In the final round of the 2018 National Parliamentary Debate Invitational [NPDI], Campolindo’s Shannon Bonet & Sharon Yuan defeated Nueva’s Ben Shahar & Eugenia Xu on a 6-1 decision, negating the resolution, “The United States federal government should ban the sale and production of meat in the United States.”
On the affirmative, Nueva argued that the factory farming conditions in the United States are problematic under a framework focused on anthropocentrism. Campolindo read a topicality argument that the plan must also ban lab grown meat, and two disadvantages on business confidence and illicit markets. Though the round ultimately involved two theory shells, every judge voted on case layer arguments, with six judges voting on the business confidence disadvantage and the remaining judge, Tom Kadie from Parliamentary Debate at Berkeley, voting on a hegemony argument made as a turn.
“It felt surreal; in past years, we definitely never made it this far at all, and ever since Campo made it to finals my freshman year, it’s been a goal for us personally [to win NPDI],” said Yuan, who closed out the JV division her freshman year.
“While you’re there it’s just a debate round,” Ben Shahar said, “We’ve never had a panel this good and I’ve only debated Shannon and Sharon once. . . so certainly there’s something different about that.”
Campolindo also took finals in the junior varsity division, with Cathy Kenderski & Lela Tolajian defeating Menlo-Atherton’s Peter Koenig & Ally Mediratta on a 3-0 decision.
“I think it was a really good debate, there was a lot of clash. Impact framing was really important in that debate which I liked because I like doing a lot of impact weighing,” Kenderski said.
“[Koenig & Mediratta] were a really strong team so it was really fun to go against them. It was definitely one of my favorite debates I had at this tournament,” said Tolajian.
NPDI, hosted by Parliamentary Debate at Berkeley, has been running for seven years. Unlike most other parliamentary debate tournaments, NPDI requires that all varsity judges have experience in high school or college debate.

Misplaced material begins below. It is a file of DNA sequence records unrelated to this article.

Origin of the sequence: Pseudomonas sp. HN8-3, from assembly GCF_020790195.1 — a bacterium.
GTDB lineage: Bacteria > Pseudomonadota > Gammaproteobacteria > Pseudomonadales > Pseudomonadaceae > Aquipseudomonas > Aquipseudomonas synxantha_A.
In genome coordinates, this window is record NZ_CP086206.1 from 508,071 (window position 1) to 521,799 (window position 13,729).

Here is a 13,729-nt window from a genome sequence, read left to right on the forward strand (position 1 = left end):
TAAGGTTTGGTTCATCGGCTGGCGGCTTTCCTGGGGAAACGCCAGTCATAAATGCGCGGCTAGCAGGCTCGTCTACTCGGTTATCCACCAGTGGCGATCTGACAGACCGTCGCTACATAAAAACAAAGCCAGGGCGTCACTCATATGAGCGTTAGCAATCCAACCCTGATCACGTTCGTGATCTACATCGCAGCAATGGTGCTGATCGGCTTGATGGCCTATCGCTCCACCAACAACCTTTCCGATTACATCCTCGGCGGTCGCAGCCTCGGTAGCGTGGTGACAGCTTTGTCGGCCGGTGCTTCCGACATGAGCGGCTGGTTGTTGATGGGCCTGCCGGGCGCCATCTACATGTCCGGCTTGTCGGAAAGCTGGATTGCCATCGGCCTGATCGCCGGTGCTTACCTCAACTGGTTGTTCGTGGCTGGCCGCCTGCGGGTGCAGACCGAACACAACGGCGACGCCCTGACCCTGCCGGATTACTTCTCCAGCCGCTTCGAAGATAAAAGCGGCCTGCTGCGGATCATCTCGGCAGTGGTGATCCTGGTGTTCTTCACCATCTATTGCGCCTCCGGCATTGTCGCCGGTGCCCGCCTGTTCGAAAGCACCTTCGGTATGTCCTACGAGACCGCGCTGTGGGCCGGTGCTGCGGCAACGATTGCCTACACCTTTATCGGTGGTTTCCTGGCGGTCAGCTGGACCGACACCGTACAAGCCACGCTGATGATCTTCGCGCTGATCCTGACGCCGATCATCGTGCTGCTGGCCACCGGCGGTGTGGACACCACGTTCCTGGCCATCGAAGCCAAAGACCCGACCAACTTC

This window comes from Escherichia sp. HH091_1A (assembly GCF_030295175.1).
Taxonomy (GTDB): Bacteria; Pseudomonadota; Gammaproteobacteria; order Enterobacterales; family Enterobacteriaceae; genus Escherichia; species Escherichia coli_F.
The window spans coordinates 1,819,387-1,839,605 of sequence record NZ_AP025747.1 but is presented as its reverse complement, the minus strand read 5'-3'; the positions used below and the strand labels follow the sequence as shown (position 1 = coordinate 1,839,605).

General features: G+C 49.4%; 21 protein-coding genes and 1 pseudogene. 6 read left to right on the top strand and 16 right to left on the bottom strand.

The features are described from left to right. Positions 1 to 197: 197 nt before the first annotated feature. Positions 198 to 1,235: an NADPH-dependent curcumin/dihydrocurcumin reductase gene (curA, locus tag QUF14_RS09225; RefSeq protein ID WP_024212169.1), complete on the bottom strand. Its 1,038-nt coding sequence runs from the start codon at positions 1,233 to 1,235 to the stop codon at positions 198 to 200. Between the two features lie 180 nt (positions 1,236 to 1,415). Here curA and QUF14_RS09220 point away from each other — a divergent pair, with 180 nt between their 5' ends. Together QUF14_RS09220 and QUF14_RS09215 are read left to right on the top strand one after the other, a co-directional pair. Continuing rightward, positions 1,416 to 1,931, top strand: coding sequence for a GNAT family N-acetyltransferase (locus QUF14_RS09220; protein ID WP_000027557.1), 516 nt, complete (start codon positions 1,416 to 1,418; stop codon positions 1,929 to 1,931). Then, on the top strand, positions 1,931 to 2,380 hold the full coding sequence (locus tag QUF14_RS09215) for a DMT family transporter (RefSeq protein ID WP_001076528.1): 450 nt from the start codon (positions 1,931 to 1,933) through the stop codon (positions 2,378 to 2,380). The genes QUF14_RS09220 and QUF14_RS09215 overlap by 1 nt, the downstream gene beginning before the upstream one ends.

Because of its high-caliber judging, the tournament attracts many competitors from outside of the Bay Area, including teams from Oregon and Southern California.
Journeys to this year’s tournament, and the tournament itself, were made more difficult by the fires raging across Butte County and Los Angeles: a thick blanket of white smoke hovered over Berkeley during the weekend, moving its usually moderate to healthy air quality towards unhealthy.
“We could actually see the clouds and the flames,” said University Independent’s Mira Ogawa, who witnessed the smoke’s effects across the California coast in the trek from Los Angeles.
Finalist Ben Shahar, felt the fires impact severely. “I have chronic bronchitis and very bad asthma, which meant it was very difficult for me to be outside because my bronchitis could relapse,” they said.
With a pool of 106 entries in varsity, 55 entries in junior varsity, and a total of 121 judges entered, NPDI’s lack of major delays won the praise of debaters and judges alike. National Parliamentary Debate League [NPDL] TOC Director and El Cerrito High School Coach Joel Jacobs agreed that NPDI was organized and timely and praised Parli at UC Berkeley’s coach, Trevor Greenan, for his flexibility.
“It’s a very well run tournament,” said Shahar, noting that the tournament’s method of posting resolutions on a Google Doc ensured that “everyone [had] access to the exact same wording and language of the topic” at once.
NPDI is currently the only tournament in high school parliamentary debate that uses mutual preference judging (MPJ), a system that allocates judges to their rounds based on the preferences of each team: judges for each round, ideally, were ranked the same by both teams on the 1-4 scale.
Shahar believes MPJ is a good system, as it ensures that flow and lay teams will not win or lose solely based on judge biases, while also allowing critical teams to read their performative arguments in front of judges who enjoy listening.
Not all debaters and coaches, however, trust the MPJ mechanism to maximize educational rounds. Jacobs, though not strictly against it, expressed a “certain skepticism” for the system as it prevents debaters from learning to be adaptable.
Like last year, NPDI hosted the fall meeting for the NPDL, in which legislative proposals are discussed and passed. This year’s meeting involved discussions about tournament best practices that could lessen the effect of discrimination on debate results, logistical changes for the NPDL TOC, and regional inclusion.
“There were a lot of items on the agenda and some of us were wondering if we would be able to get through everything,” said Joel Jacobs.